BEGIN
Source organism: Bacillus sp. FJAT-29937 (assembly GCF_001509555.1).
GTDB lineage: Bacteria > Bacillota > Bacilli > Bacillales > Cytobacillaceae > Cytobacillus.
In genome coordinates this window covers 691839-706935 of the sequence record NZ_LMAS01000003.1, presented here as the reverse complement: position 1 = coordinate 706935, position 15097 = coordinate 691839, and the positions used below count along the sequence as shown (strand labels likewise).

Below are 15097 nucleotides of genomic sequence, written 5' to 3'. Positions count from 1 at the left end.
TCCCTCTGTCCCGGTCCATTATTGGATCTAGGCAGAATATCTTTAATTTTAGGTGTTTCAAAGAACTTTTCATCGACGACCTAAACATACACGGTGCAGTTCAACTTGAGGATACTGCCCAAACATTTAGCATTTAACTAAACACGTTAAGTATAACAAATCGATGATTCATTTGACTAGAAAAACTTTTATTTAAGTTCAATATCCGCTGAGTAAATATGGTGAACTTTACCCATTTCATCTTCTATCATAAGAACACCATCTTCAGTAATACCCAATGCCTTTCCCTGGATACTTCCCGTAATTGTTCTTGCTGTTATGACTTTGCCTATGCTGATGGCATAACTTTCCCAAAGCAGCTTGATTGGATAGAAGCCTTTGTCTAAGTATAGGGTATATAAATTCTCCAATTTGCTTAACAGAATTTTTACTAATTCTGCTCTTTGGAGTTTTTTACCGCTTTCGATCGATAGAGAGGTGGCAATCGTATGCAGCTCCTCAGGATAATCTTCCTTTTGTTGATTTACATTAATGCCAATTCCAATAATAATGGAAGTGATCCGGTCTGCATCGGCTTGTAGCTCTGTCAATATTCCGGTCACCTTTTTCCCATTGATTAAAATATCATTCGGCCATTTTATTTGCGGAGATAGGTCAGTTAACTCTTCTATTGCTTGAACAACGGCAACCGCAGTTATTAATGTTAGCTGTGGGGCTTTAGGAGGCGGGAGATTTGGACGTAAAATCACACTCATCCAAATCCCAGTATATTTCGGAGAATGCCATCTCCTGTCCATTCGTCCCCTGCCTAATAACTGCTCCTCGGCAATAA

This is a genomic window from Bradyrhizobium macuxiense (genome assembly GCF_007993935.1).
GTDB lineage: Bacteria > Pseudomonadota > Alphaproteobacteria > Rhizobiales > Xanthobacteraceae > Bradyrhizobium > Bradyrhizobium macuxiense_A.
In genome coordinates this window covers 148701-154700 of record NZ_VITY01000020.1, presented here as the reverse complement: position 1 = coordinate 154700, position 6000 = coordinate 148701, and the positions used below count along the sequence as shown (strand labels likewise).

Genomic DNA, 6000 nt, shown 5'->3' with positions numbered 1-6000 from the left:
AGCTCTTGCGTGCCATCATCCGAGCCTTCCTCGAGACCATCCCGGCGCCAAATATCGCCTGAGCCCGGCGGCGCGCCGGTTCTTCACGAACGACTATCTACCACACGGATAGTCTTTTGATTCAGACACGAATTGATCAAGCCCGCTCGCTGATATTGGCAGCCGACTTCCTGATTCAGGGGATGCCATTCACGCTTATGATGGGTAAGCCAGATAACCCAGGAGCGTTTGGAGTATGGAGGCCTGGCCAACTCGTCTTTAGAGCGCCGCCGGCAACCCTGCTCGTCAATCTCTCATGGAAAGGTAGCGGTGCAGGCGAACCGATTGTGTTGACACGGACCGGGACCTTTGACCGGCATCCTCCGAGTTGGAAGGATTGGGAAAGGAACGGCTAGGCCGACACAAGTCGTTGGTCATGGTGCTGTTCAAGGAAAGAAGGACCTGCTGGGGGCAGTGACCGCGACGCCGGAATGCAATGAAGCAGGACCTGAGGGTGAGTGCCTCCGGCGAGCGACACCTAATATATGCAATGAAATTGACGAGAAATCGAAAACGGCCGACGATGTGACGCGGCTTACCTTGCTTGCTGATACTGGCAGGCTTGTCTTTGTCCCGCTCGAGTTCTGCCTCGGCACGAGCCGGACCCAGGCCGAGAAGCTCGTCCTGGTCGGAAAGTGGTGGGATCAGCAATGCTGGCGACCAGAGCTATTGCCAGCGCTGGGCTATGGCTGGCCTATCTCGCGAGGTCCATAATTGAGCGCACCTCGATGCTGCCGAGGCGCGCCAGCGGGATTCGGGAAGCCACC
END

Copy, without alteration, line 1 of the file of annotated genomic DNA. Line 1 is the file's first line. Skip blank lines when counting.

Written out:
Source organism: Bacillus sp. FJAT-29937 (assembly GCF_001509555.1).